The Daily Northwestern

Allen: How the Northwestern housing system shuts low-income students out of the social scene

Kenny Allen, Op-Ed Contributor

Hang on for a minute...we're trying to find some more stories you might like.


Email This Story






The housing system for Northwestern undergraduates makes it difficult for students of color to move off campus in their junior or senior years. When students with financial aid, who are often students of color, decide to move off campus, Northwestern provides refunds for housing. However, this refund does not provide enough to cover the total cost of off-campus living for many students. For example, if a student has their housing completely paid for by financial aid, their refund will only be enough to pay for nine months of living in a double on campus at Northwestern. Without supplementing with other income sources, this refund normally isn’t enough to pay for a year of rent in Evanston, which is the length of a standard lease.

This makes it so that low-income students have a difficult time moving off campus. There are so few low-income students and students of color at this school that it is rare to find a group large enough to sustain having a house together. It is even more rare to find a group of entirely low-income students who have the financial flexibility to live together in a space big enough to host events.

As long as students of color have to live on campus during their junior and senior years, it is almost impossible for them to create safe social spaces for others. Living on campus means you’re not allowed to have five people in a double room or have more than two guests at a time at night. These rules, along with a strict alcohol and drug policy, make hosting social events on campus nearly impossible. This means that a large part of the social scene, specifically parties, takes place off campus.

There are a plethora of predominantly white student groups — including club sports, fraternities and other student groups — that are able to sustain off-campus houses together. For instance, I’m a member of club Ultimate Frisbee, a notoriously white sport, and members of our club have rented out a house for more than a decade. We’ve been able to find 11 people to live in a house every year since the early 2000s, making a fun and safe space for the members of the club to spend time with each other. Club Ultimate is an example of a group that is able to pass down a house after years and years, but that story isn’t a unique one for many white groups. However, groups primarily composed of students of color haven’t been able to replicate that model.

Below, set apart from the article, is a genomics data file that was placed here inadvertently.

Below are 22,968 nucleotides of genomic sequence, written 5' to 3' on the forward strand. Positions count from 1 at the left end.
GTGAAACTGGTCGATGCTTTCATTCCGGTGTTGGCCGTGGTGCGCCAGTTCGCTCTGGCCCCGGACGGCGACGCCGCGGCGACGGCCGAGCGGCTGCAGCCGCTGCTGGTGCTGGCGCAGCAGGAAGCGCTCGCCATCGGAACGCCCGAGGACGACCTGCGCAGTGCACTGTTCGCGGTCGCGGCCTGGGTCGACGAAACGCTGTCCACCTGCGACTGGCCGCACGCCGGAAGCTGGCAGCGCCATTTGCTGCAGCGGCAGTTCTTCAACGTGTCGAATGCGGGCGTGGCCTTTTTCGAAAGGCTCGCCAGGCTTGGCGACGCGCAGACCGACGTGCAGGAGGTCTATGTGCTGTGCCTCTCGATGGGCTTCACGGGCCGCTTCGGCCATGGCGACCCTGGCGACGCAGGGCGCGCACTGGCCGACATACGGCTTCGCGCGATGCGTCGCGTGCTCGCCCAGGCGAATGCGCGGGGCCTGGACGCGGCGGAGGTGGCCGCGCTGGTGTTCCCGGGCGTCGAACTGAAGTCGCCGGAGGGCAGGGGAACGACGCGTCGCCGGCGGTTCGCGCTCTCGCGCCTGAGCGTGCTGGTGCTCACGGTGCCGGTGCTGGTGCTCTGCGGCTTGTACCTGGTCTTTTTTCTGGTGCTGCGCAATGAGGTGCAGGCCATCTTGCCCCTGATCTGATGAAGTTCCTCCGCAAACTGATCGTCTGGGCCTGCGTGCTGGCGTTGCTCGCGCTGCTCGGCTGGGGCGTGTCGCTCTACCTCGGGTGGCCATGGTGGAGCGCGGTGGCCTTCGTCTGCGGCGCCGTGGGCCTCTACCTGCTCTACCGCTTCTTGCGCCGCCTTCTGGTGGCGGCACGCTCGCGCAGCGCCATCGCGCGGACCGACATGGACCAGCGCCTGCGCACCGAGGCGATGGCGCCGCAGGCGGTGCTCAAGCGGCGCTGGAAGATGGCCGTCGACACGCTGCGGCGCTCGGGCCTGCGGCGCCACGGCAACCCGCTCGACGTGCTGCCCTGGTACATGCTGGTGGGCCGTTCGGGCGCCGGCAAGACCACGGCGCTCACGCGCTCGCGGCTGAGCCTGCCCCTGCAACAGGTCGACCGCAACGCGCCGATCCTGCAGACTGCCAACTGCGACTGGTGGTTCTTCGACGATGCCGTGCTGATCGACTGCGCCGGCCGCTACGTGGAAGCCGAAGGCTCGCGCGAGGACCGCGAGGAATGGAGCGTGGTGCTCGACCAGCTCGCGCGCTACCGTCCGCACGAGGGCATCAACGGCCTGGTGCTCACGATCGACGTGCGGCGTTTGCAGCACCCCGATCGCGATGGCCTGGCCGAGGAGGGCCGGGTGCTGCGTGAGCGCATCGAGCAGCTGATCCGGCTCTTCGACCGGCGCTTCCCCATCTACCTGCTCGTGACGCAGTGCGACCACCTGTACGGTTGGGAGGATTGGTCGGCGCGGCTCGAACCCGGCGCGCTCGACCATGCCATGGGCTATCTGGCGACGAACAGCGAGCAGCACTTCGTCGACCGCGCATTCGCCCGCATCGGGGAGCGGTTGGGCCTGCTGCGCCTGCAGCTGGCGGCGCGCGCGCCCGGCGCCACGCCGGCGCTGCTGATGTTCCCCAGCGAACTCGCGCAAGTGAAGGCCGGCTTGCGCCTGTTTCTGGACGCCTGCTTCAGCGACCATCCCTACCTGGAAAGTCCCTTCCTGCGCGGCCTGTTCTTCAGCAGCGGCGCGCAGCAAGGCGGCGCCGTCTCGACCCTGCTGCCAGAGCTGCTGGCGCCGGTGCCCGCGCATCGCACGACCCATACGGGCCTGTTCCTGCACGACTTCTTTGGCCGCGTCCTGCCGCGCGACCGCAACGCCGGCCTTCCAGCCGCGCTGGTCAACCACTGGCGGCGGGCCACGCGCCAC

Students of color who aren’t members of white organizations often cannot find the resources to maintain a house. There are limited spaces for people of color to spend time with each other on campus, and the depth of the social scene doesn’t nearly match that available to groups of white students. If a student of color is interested in the party scene at Northwestern, our options are usually significantly more narrow. We’re less likely to be members of the predominantly white fraternities or sororities, which control a large portion of the party scene and the social spaces at this school.

Even if we have literal access to those spaces, they might not be safe or comfortable for students of color. For example, when “Gold Digger” by Kanye West comes on at a party, I hold my breath at the chorus. I also have black friends who have expressed fear that they would be stared at and have their presence questioned if they went to a predominantly white party. These are just a few examples, but there are many reasons why a student of color might feel out of place or uncomfortable at a predominantly white party. If house parties aren’t an option, many students with fake IDs turn to bars or clubs, but that requires transportation to Chicago in addition to expensive cover fees and drinks, which makes this another inaccessible option for low-income students.

Parties at off-campus houses obviously aren’t the only way that a group can be social, but they are a solid option here. However, there are systems in place at this school that make parties hosted by predominantly white groups inaccessible to students of color and make it difficult for students of color to have their own parties. These barriers make it so that the party scene available to students of color at Northwestern is very limited.

At a school like Northwestern, being a person of color and being a low-income student are often salient identities to those who hold them, and being in a space where you are around people who share those identities can be important to one’s well-being. Northwestern is a school that can often feel isolating to students who aren’t white or come from upper middle-class families, and the inaccessibility of parties only furthers that isolation.

Kenny Allen is a Weinberg sophomore. He can be contacted at kennyallen@u.northwestern.edu. If you would like to respond publicly to this op-ed, send a Letter to the Editor to opinion@dailynorthwestern.com. The views expressed in this piece do not necessarily reflect the views of all staff members of The Daily Northwestern.

Comments